Bram Sable-Smith

Reporter, KBIA

Bram Sable-Smith is a reporter with Side Effects and lead reporter on the KBIA Health & Wealth Desk. A native Missourian, he’s documented mbira musicians in Zimbabwe, mining protests in Chile, and a lobstering union in Maine. His reporting from Ferguson, Missouri was honored by the Missouri Broadcasters Association and won a national Edward R. Murrow Award. Bram cut his radio chops at the Salt Institute for Documentary Studies in Portland, Maine.

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Bram Sable-Smith / KBIA/Side Effects Public Media

Earlier this year, 69-year-old Aneita McCloskey needed her two front teeth filed down and capped.

“They were kind of worn down and they were also getting little tears and cavities,” she recalls.

Without dental insurance, McCloskey is on the hook for the full $2,400 cost of the procedure. She was given 18 months to pay it before she gets charged interest. That’ll be hard to do on her fixed income.

In years past she would have had to wait to see the dentist again until she could afford it.

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One year ago, while reporting on infant mortality rates in Kennett, Missouri, I met a 27-year-old expectant mother named Marylouisa Cantu. She was pregnant with her seventh child.

Her sixth child, a daughter named Alyssa, was born two years earlier and had spent two weeks in a neonatal intensive care unit due to complications from premature birth.


Bram Sable-Smith / KBIA/Side Effects Public Media

At Richard Logan’s pharmacy in Charleston, Missouri, prescription opioid painkillers are locked away in a cabinet. Missouri law requires pharmacies to keep schedule II controlled substances—drugs like oxycodone and fentanyl with a high addiction potential—locked up at all times.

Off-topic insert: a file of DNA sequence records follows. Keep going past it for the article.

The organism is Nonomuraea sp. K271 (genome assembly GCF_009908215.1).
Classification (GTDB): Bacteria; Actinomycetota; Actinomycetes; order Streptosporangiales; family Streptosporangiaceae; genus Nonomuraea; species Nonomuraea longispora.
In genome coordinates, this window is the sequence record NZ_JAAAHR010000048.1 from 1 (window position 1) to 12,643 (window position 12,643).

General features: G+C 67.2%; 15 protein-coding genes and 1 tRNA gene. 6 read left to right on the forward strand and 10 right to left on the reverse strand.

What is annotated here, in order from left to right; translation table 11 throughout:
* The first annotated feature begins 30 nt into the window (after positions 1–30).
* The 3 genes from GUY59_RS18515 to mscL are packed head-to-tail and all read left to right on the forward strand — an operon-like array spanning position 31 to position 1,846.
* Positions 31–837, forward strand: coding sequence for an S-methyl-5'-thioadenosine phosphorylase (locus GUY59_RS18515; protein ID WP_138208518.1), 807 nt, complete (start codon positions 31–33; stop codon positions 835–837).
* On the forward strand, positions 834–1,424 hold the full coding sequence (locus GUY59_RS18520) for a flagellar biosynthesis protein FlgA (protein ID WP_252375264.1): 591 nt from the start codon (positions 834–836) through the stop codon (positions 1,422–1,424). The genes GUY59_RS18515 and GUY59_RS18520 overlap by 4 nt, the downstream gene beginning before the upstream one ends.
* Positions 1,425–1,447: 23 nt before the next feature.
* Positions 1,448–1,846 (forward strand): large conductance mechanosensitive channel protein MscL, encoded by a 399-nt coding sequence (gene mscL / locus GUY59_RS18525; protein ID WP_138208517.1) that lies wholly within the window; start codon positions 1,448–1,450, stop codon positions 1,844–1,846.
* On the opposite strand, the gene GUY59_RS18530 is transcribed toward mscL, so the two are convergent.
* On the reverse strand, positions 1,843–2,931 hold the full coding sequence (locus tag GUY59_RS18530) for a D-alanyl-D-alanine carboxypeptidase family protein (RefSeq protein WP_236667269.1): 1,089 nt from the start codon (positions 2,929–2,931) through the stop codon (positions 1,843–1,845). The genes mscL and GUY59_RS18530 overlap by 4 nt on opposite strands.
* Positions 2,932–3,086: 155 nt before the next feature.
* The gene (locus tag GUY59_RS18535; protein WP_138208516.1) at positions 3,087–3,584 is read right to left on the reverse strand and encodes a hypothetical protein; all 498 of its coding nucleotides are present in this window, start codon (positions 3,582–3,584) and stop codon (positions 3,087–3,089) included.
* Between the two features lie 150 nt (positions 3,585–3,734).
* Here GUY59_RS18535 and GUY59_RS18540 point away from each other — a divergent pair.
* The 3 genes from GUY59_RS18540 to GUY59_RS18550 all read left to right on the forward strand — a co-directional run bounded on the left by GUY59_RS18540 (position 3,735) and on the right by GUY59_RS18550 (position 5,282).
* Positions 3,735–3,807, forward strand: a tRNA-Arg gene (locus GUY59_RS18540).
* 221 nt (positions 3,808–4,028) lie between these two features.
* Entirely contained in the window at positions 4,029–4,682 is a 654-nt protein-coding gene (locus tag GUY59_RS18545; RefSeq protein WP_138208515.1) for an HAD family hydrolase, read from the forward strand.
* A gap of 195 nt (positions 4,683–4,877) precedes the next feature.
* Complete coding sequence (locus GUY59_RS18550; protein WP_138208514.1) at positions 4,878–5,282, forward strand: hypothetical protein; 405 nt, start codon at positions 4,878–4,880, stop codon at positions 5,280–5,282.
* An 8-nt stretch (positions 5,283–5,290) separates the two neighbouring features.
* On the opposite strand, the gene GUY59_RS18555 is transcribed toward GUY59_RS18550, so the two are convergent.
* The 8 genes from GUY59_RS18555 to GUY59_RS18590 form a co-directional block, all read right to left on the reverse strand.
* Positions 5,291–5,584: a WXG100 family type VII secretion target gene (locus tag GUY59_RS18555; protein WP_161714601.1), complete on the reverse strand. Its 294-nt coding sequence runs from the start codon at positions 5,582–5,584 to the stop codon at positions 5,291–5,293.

Logan doesn’t stop at what the law requires.


The rise in opioid drug abuse and gun violence have led to recent calls to overhaul the nation’s mental health care system. But a law passed by the U.S. Congress in 2014 is already driving a big new experiment in mental health care.  

Bram Sable-Smith / KBIA/Side Effects Public Media

Before you buy a computer, or a used car or even a pair of pants, you probably know the price you'll pay. The same is not always true when buying health care.  But as people pay and more of their health care costs—thanks in part to high-deductible health plans—there's growing demand to know prices upfront. It's a concept known as price transparency.

One hospital in rural Missouri is catering to that demand, by developing a price-list for medical procedures. For help, the hospital is turning to a group who've been getting price transparency for years: the Amish and Mennonites. 

Bram Sable-Smith / KBIA/Side Effects Public Media

Missouri psychiatrist Joe Parks remembers working with a patient named Victoria.

For eight years he helped her with PTSD, manic depression and addiction, getting her into drug treatment, and back into school. And then, she died of a blood clot brought on by her poor physical health.

“Her behavioral health treatment had been a complete success,” Dr. Parks recalls. “She was stable, she wasn’t psychotic, she was clean and sober. But she was dead.”


U.S. Department of Agriculture

When 85-year-old retired farmworker and grandmother Amparo Mejia needed surgery on her spine because of a rare form of tuberculosis, she was able to pay for the procedure through emergency Medicaid. She was lucky. For many low-income immigrants – even those authorized to work in the US – it can be challenging or outright impossible to get health insurance. 


Bram Sable-Smith / KBIA/Side Effects Public Media

One Saturday afternoon at a backyard cookout, St. Louis, Missouri, architect Dan Rosenberg enjoyed a cheeseburger – a food he’d enjoyed many times before.

That night, a couple hours after he went to sleep, he woke up with a searing pain in his stomach—pain he describes as “a nine on the ten-scale.”


Bram Sable-Smith/Side Effects

When Darvin Bentlage needed colon surgery in 2007, he had an expensive stay at the hospital.

“The room alone for a week was $25,000,” Bentlage says. Add in the cost of the procedure and, “it added up to about $60,000 or $70,000.”


Bram Sable-Smith / KBIA/Side Effects Public Media

When cattle farmer Greg Fleshman joined the board of Putnam County Memorial Hospital in rural northern Missouri in 2011, the hospital was on the brink of closing.

“Things we just falling apart financially and the morale of the employees. And it just seemed to get worse and worse,” he recalls. “Those were the darkest days.”


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